I’m majoring in entrepreneurship

May 30, 2007, 5:40 PM UTC
Fortune

If there’s one thing twentysomethings these days aren’t interested in doing, it’s spending an entire career at one company. Many of us aren’t even willing to spend our careers reporting to other people, whatever the company. Which explains all the talk about entrepreneurship. Get together a few ambitious twentysomething corporate Americans, and it won’t be long before somebody steers the conversation toward the side hustle. Seems like everybody’s got one, and these risky fledgling (and sometimes ill-fated) projects are often what really keep young businesspeople going in the face of the daily grind.

That’s why when I first heard about Clark University’s Innovation and Entrepreneurship Program, I thought it might be worth some exploring on The Gig. And talking to George Gendron, former editor of Inc. magazine and founder and director of the I&E program, underscored how central entrepreneurship has become. “When I was at Inc. in the early ’80s, the skills of entrepreneurship were associated with small subsets of the population—engineers in Silicon Valley, say—and now those skills are vital life-skills for everybody,” he told me.

But the academic community hasn’t exactly heeded the call. (Despite the fact that the number of new small businesses is on the rise, with 671,800 opening doors in 2005, compared with just 585,140 in 2001.) So in 2004, Gendron created the I&E program at Clark, which lets students in any major add the entrepreneurship curriculum as a minor with an eye toward starting their own businesses as a capstone project. Not only does it serve those people who’ve got great corporate jobs and want more, it also helps more footloose types (people like me!) cobble a sustainable life out of their artistic leanings.

“This is a generation whose parents told them ‘follow your passion,'” Gendron says, “but once you do, what do you actually do with it? Entrepreneurship helps answer that question, because you can marry it to theater arts or art history or whatever you’re interested in, so that ten years from now you’re doing something in that arena, not just selling financial services.”

This month, the program graduated its first class, which included Aaron O’Hearn. The 21-year-old – who calls Gendron “one of the more influential and life-changing people I’ve met” – started out as the sort of guy who took AP Art classes and frowned on would-be corporate titans. But after taking his first I&E class, he was hooked. He founded Clark’s student entrepreneurship group, Initial Advantage, in 2004, and launched the group’s first student business – Campus Book Brokerage, which raised $10,000 from student investors and ended operations after returning a 4.5% profit – with three other members the same year. Today, IA has 30 members and provides everything from mentoring to marketing services for student entrepreneurs. The group’s waiting on 501(c)3 status and plans to create a seed fund for student initiatives.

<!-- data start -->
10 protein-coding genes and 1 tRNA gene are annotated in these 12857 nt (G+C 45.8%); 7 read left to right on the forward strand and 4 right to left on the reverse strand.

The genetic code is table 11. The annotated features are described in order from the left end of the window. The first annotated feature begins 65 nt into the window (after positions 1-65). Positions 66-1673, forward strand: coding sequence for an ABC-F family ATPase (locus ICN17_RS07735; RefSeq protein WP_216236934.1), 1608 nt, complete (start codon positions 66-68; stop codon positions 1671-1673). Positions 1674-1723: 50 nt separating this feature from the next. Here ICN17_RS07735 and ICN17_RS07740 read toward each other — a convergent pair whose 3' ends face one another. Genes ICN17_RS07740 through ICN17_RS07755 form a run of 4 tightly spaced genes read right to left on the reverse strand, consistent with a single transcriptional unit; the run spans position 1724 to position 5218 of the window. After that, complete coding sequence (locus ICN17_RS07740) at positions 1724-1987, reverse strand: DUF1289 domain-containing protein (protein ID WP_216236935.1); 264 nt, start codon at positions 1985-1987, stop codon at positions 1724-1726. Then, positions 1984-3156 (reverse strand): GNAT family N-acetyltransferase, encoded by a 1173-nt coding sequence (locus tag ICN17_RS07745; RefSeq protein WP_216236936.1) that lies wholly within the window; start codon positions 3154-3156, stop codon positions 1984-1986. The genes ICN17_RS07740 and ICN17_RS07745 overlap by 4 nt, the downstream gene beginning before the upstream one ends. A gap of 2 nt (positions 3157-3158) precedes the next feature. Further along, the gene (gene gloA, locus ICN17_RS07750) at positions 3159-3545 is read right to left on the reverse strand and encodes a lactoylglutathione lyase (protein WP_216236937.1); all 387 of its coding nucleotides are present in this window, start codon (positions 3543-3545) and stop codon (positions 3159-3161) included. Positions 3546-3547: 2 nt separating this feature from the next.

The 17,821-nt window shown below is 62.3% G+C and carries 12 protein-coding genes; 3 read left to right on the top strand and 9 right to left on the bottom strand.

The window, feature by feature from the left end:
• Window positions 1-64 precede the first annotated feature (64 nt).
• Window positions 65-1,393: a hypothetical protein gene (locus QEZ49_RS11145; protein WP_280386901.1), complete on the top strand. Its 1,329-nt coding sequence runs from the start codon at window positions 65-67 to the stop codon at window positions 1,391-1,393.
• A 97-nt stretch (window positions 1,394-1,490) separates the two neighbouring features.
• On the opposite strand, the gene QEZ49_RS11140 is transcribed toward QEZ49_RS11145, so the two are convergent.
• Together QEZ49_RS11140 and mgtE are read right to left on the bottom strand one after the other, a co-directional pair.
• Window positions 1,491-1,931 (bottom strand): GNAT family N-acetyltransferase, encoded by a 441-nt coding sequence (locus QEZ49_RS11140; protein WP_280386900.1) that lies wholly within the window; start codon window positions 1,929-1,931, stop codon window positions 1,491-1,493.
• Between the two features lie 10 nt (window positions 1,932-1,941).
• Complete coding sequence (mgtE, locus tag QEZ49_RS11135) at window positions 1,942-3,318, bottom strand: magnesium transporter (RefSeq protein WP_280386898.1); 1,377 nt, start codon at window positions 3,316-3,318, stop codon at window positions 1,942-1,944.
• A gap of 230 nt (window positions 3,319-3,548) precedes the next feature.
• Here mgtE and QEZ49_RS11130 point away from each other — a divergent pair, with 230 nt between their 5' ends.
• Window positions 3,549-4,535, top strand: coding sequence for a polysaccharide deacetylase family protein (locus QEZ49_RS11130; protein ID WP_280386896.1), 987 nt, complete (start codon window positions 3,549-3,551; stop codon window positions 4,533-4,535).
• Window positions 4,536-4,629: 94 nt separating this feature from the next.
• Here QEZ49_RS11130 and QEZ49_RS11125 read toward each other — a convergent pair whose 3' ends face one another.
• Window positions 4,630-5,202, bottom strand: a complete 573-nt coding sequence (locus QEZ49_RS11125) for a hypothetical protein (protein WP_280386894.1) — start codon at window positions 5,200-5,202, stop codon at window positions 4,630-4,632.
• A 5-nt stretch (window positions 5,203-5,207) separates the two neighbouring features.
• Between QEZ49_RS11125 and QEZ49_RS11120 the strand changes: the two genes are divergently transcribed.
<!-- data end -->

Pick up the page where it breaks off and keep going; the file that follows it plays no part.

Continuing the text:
As for O’Hearn, in 2005, he co-founded his second company, Interactive Purchasing Solutions, a sort of one-stop-shop for private school customers to buy books, uniforms, apparel and supplies. It now serves 16 private schools and is in the process of doing a second round of funding. “I knew the day I started it that this would be my career, or at least the first stop on my career path,” O’Hearn says. “It became real when I saw our first online sale happen. Then we went from 200 people visiting one month to 6,000 the next, and I said, ‘okay, we’re doing something right.'”

Other I&E businesses range from Bjoern Weidlich’s online foreign language proof-reading service, an idea the Class of 2010 student is now developing, to recent grad Tim Simokonis’s top-secret brewery. (For a full list, see here.)

And as Gendron points out, sometimes it’s about more than business. It isn’t so surprising that the students who’ve always done well academically do well in I&E. But students who come from humble beginnings also flourish in the program—and it has helped them cope. “I asked one, ‘what do you see when you think of your future?’ and he said, ‘a blank page,'” Gendron says. “I’d never met anybody like that, and he was going to drop out, but I said come audit some of my classes, and he thrived.

“They’re digging out of a psychological hole that you don’t transcend overnight, but the level of enthusiasm they get about their futures is unbelievable. You wouldn’t recognize them. So it’s not just the skill set, but what students talk about all the time when they come out of this program—a sense of unlimited options.”

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Did your school have something similar, or do you wish it had? And what would your student business have been? More importantly, are we also the Entrepreneurship Generation? “This generation has a completely redefined sense of risk,” Gendron told me. “I can hear them overtly or unconsciously ask, ‘what’s a better risk—going to a large established company, working my butt off, and getting downsized, or starting a company of my own, with no, mortgage, no husband, no kids, surrounded by experts all willing to help me?'” Is he dead on?